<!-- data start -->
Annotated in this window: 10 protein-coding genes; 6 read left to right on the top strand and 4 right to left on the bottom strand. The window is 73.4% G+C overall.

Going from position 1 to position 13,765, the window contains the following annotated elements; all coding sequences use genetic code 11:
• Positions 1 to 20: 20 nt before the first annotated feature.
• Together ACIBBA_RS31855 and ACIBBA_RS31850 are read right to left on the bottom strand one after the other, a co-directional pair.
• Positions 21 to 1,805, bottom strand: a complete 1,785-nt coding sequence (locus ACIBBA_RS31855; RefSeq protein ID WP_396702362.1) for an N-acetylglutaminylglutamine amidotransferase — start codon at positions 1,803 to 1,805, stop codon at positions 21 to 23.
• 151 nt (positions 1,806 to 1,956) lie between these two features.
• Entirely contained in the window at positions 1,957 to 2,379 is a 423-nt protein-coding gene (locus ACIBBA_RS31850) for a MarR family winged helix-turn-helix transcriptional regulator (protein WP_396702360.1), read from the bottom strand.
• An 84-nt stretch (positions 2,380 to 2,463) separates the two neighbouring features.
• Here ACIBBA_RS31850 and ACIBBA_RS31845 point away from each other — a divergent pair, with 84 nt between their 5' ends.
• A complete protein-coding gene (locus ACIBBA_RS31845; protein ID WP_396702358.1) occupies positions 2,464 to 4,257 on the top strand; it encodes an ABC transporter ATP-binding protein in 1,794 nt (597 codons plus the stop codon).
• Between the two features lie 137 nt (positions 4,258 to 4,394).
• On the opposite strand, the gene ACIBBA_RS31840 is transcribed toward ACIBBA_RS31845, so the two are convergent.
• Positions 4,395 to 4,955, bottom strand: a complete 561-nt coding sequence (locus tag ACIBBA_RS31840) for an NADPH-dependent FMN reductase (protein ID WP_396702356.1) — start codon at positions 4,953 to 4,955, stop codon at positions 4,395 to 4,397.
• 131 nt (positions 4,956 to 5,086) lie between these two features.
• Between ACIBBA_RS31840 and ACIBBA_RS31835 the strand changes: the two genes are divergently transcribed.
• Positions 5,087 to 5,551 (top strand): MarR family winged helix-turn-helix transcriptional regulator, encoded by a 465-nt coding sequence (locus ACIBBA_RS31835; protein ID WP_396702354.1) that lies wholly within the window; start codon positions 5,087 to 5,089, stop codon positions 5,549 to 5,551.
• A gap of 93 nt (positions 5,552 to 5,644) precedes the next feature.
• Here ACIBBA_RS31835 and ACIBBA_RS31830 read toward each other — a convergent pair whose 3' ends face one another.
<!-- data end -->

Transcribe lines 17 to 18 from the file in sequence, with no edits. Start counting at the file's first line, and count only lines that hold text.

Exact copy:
• A gap of 93 nt (positions 5,552 to 5,644) precedes the next feature.
• Here ACIBBA_RS31835 and ACIBBA_RS31830 read toward each other — a convergent pair whose 3' ends face one another.